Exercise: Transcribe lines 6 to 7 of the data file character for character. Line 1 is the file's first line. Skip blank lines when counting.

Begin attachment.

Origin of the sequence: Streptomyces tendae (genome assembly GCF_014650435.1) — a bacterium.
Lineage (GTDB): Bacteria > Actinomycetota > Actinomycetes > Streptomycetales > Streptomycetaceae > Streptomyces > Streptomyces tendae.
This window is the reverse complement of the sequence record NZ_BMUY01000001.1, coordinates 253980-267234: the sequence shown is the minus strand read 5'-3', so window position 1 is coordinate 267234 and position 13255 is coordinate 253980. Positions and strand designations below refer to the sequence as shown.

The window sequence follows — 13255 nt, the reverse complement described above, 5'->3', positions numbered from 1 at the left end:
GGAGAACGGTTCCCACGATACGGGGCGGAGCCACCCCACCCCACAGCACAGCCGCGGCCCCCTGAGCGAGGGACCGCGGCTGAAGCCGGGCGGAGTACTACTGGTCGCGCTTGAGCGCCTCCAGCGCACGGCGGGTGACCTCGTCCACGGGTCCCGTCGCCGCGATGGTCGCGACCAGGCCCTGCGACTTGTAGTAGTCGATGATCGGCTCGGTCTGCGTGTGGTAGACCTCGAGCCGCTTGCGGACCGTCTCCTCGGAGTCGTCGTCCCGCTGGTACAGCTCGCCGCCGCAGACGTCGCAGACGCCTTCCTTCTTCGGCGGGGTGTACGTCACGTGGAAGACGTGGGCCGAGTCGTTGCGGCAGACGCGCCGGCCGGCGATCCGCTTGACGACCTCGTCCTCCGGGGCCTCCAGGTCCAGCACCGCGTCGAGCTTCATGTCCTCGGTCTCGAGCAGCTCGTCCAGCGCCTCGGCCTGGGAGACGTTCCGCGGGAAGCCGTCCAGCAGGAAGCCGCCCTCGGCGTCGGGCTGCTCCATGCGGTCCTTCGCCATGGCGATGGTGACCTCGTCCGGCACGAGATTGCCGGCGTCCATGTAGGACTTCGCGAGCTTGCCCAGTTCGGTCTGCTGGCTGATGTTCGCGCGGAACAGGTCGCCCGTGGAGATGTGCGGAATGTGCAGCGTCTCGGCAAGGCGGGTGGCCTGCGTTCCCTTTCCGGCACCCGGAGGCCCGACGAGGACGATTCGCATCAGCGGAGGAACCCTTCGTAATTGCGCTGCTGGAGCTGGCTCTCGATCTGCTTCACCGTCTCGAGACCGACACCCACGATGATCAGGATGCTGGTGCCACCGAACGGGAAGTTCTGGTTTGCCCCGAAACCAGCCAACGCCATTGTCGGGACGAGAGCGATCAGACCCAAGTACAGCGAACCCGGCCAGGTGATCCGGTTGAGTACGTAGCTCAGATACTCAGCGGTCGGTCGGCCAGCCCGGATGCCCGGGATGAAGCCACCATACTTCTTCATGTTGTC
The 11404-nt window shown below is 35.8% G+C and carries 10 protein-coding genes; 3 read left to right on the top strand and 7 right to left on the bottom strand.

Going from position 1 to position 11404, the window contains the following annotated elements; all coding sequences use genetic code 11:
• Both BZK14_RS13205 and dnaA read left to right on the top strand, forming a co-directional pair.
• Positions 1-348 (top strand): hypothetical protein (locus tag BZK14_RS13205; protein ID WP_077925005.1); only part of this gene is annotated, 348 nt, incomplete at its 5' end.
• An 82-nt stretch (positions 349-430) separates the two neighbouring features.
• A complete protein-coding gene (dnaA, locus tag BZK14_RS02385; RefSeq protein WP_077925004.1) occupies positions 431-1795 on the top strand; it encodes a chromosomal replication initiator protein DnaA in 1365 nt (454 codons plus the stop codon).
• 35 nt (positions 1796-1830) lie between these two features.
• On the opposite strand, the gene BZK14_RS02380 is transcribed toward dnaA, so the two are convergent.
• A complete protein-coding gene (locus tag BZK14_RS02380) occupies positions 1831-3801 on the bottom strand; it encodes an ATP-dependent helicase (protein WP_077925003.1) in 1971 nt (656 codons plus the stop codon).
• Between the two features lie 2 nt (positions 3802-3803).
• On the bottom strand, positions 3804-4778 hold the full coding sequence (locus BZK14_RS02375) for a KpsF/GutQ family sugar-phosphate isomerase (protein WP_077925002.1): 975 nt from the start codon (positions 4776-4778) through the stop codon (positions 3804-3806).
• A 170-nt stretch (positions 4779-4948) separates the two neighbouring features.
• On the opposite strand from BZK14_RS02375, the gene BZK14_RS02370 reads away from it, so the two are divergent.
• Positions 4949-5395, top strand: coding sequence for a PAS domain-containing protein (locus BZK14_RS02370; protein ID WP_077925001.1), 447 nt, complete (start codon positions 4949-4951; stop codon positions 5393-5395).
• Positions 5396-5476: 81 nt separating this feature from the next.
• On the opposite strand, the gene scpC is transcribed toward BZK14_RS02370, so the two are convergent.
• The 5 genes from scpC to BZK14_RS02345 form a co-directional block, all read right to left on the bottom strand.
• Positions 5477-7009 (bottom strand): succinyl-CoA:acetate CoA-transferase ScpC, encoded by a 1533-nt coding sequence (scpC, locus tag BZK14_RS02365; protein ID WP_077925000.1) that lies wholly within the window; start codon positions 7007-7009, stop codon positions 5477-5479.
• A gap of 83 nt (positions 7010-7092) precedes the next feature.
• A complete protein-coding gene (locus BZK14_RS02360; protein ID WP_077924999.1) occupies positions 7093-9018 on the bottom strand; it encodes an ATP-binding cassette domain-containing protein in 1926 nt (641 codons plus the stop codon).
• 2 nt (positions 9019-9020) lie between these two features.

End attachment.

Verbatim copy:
The 11404-nt window shown below is 35.8% G+C and carries 10 protein-coding genes; 3 read left to right on the top strand and 7 right to left on the bottom strand.

Going from position 1 to position 11404, the window contains the following annotated elements; all coding sequences use genetic code 11: